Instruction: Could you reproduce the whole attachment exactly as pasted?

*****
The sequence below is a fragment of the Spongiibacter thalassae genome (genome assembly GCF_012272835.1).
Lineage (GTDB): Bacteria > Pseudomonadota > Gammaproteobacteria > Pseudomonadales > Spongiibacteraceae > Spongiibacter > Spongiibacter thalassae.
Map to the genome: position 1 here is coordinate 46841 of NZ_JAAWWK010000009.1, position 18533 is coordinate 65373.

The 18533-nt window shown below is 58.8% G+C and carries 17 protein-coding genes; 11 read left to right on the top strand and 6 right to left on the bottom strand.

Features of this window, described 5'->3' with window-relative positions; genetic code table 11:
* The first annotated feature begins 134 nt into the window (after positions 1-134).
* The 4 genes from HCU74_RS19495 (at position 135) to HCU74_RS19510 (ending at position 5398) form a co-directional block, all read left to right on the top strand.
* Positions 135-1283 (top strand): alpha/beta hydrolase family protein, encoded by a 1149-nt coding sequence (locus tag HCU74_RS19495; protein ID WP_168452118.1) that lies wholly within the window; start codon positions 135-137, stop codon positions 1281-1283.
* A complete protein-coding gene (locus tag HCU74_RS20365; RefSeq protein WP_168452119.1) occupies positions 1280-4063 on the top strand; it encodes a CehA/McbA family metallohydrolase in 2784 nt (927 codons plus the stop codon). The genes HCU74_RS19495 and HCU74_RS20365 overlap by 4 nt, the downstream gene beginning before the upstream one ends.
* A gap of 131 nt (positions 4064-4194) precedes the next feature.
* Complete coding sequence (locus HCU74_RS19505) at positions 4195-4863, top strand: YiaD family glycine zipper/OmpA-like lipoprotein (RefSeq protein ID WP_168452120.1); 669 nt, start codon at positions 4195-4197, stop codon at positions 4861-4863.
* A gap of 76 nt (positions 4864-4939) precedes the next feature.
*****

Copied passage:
The sequence below is a fragment of the Spongiibacter thalassae genome (genome assembly GCF_012272835.1).
Lineage (GTDB): Bacteria > Pseudomonadota > Gammaproteobacteria > Pseudomonadales > Spongiibacteraceae > Spongiibacter > Spongiibacter thalassae.
Map to the genome: position 1 here is coordinate 46841 of NZ_JAAWWK010000009.1, position 18533 is coordinate 65373.

The 18533-nt window shown below is 58.8% G+C and carries 17 protein-coding genes; 11 read left to right on the top strand and 6 right to left on the bottom strand.

Features of this window, described 5'->3' with window-relative positions; genetic code table 11:
* The first annotated feature begins 134 nt into the window (after positions 1-134).
* The 4 genes from HCU74_RS19495 (at position 135) to HCU74_RS19510 (ending at position 5398) form a co-directional block, all read left to right on the top strand.
* Positions 135-1283 (top strand): alpha/beta hydrolase family protein, encoded by a 1149-nt coding sequence (locus tag HCU74_RS19495; protein ID WP_168452118.1) that lies wholly within the window; start codon positions 135-137, stop codon positions 1281-1283.
* A complete protein-coding gene (locus tag HCU74_RS20365; RefSeq protein WP_168452119.1) occupies positions 1280-4063 on the top strand; it encodes a CehA/McbA family metallohydrolase in 2784 nt (927 codons plus the stop codon). The genes HCU74_RS19495 and HCU74_RS20365 overlap by 4 nt, the downstream gene beginning before the upstream one ends.
* A gap of 131 nt (positions 4064-4194) precedes the next feature.
* Complete coding sequence (locus HCU74_RS19505) at positions 4195-4863, top strand: YiaD family glycine zipper/OmpA-like lipoprotein (RefSeq protein ID WP_168452120.1); 669 nt, start codon at positions 4195-4197, stop codon at positions 4861-4863.
* A gap of 76 nt (positions 4864-4939) precedes the next feature.